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Instagram & FB Live Case Studies

How do journalists or storytellers use Instagram and Facebook Live and how we can use these platforms for better, more engaging stories?

First, it would be beneficial to understand and recognize some key methods that journalists use Instagram:

1) aesthetics via photo galleries

2) multi-photo posts to give variety to a story

3) the 'story' feature to give a live engagement

4)distribute content

5) tease or build on other reporting

6) community engagement

7) sourcing

With the implementation of social media for journalists and storytelling, Instagram and other platforms allow magazines and news organizations to not only brand themselves but also deliver information to audiences across a variety of mediums. But there is so much more to Instagram than simply snapping a photo and posting a witty caption. Thinking as a photojournalist, the user must operate under reaching a particular brand as well as provide context beyond the scene that is shot. The caption also contributes a fair amount, especially since each piece of content should be able to stand on it's own. However, perhaps the hardest task with social media is the engagement element that media corporations and journalists are expected to consistently maintain with their audiences. Instagram's popularity is only increasing by the year regardless of the updates they make. For example in 2014, it was estimated that "with its community said to be sharing 55 million photos on average each day, Instagram has become a sought-after location for engagement by news outlets."

On the other hand, journalists are also attempting to incorporate the Facebook Live feature as today's 'breaking news updates'. The primary uses of Facebook Live can be seen in stories involving behind the scenes elements, Q&A sessions, product launches, oddly engaging features, augmenting traditional broadcasts, or being live at the scene. But the biggest difficulty with Facebook Live is that because it is done right in the moment, it is also seen in that very same instant. Therefore the hurdle journalists are trying to go over involves striking a balance between prepping ahead and being authentically in the moment. Similarly, interaction and engagement with audiences is skewed during the usage of Facebook Live because people are seeing the content the time the journalists are creating it, therefore there needs to be adequate conversations with those on Live and those watching it.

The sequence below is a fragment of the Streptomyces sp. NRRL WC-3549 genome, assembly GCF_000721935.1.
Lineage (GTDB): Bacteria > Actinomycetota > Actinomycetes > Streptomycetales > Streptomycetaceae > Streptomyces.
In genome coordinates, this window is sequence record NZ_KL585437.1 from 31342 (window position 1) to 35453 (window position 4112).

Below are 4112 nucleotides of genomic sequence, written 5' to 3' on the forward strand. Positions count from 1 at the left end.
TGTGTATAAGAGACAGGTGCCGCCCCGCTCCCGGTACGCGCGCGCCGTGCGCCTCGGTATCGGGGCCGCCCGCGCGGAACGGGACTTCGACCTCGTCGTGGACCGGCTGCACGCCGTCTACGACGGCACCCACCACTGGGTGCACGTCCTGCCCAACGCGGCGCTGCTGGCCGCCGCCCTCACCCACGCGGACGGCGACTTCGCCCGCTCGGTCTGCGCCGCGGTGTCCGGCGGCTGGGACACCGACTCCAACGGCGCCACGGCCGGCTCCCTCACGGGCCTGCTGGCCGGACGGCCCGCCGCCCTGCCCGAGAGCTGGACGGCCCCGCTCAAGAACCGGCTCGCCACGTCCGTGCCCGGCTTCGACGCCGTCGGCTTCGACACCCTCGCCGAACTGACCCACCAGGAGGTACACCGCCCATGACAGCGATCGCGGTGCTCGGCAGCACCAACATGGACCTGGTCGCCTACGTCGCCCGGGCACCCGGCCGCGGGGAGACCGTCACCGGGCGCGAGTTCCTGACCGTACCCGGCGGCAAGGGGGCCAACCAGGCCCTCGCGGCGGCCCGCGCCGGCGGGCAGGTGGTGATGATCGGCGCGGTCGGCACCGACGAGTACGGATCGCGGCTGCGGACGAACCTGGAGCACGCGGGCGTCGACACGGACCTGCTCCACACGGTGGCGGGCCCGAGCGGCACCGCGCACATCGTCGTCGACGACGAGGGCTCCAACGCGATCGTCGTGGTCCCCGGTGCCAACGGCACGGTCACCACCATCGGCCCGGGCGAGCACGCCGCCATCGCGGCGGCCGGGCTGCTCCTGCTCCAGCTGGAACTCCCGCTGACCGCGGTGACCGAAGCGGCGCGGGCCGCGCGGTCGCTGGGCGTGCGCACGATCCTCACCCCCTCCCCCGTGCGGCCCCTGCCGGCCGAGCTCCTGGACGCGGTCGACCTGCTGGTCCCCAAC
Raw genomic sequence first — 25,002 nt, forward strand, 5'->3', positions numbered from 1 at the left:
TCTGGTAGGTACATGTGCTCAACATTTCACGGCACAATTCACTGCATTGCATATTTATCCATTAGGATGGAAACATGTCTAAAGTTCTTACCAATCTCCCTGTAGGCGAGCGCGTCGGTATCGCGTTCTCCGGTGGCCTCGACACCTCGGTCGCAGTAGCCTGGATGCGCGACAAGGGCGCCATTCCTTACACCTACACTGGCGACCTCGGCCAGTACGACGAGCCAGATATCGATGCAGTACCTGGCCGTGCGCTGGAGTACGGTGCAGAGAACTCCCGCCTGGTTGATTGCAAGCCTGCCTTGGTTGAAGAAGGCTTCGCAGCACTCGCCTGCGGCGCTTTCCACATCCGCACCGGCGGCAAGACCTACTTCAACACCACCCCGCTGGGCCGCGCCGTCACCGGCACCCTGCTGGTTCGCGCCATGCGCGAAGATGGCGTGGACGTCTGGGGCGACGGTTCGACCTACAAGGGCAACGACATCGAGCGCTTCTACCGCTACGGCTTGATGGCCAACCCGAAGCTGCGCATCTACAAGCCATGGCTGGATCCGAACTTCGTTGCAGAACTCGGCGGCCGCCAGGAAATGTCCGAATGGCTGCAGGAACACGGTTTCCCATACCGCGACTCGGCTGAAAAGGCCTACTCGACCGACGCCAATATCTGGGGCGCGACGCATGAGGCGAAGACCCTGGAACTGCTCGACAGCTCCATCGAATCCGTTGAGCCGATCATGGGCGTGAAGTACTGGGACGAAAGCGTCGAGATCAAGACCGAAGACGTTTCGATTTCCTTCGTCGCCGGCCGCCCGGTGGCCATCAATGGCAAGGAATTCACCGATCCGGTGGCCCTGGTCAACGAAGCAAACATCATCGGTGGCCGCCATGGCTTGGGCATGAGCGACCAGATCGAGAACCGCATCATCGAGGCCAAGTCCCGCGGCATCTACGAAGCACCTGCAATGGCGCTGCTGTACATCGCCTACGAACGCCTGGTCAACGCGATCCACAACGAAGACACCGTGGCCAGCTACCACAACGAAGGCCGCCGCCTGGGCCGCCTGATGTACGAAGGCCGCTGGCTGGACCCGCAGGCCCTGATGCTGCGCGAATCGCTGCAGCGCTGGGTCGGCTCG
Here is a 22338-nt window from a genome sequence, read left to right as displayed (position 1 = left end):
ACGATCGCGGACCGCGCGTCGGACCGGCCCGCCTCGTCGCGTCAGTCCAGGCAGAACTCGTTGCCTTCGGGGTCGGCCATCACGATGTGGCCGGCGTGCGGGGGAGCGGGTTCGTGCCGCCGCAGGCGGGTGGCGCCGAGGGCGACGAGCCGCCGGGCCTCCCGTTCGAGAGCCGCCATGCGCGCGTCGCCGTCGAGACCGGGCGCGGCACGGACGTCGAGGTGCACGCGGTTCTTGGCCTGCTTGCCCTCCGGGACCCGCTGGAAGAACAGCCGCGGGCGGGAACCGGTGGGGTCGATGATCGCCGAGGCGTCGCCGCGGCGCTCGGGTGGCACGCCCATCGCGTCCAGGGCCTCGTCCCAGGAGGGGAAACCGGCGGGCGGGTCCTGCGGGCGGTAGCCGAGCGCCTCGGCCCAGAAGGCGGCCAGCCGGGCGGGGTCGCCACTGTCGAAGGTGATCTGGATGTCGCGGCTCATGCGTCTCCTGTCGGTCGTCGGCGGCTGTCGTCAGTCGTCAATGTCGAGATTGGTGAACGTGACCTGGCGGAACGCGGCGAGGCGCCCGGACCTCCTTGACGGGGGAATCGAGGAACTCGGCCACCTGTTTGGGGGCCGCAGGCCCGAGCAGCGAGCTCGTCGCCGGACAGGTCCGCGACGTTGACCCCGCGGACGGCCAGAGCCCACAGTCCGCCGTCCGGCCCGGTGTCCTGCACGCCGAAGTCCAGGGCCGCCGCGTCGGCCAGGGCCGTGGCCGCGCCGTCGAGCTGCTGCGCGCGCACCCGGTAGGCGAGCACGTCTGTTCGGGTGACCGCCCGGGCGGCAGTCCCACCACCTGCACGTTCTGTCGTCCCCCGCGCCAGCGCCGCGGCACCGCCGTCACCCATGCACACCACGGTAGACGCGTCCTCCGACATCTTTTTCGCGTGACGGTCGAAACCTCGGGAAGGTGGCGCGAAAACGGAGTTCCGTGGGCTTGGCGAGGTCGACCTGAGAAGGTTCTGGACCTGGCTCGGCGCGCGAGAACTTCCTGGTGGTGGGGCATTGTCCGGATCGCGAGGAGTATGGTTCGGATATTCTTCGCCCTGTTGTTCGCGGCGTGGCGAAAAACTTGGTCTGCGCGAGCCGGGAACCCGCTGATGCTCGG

Finally, "our cultural milieu, including news and social media, is increasingly visually oriented". But an increase in audience attention with imagery can also result in lack of empathy, normalization of violence, questionable ethical practices, and so many other consequences. The cases outlined below are evaluated in comparison to each other as well as alone rather than comparison in their entirety. The categories outlined below are accounts with similar nature but obvious distinctions between the two.


Humans Of NewYork vs Subway Book Review

The prime utility these accounts have is combining aesthetics with featuring 'average' people an what they are doing/thinking. Humans of New York is a snapshot into these people's lives and what they're feeling or thinking in that moment. However, Subway Book Review is more analytical of a specific kind of thought people have (obviously revolving around books).


These radio stations transform their content into an online platform in an interesting way. While I love NPR, I was surprised at how much I did not like their Instagram account. All three of them use a visual video aspect to frequently, likely because they are used to have an audio element to their storytelling dynamic.

Washington Post vs New York Times

Finally, both The Washington Post and The New York Times demonstrate a developed and well attributed instagrams. Seeing as they are news organizations (especially print ones) I find it fascinating their approaches to social media content and reporting.



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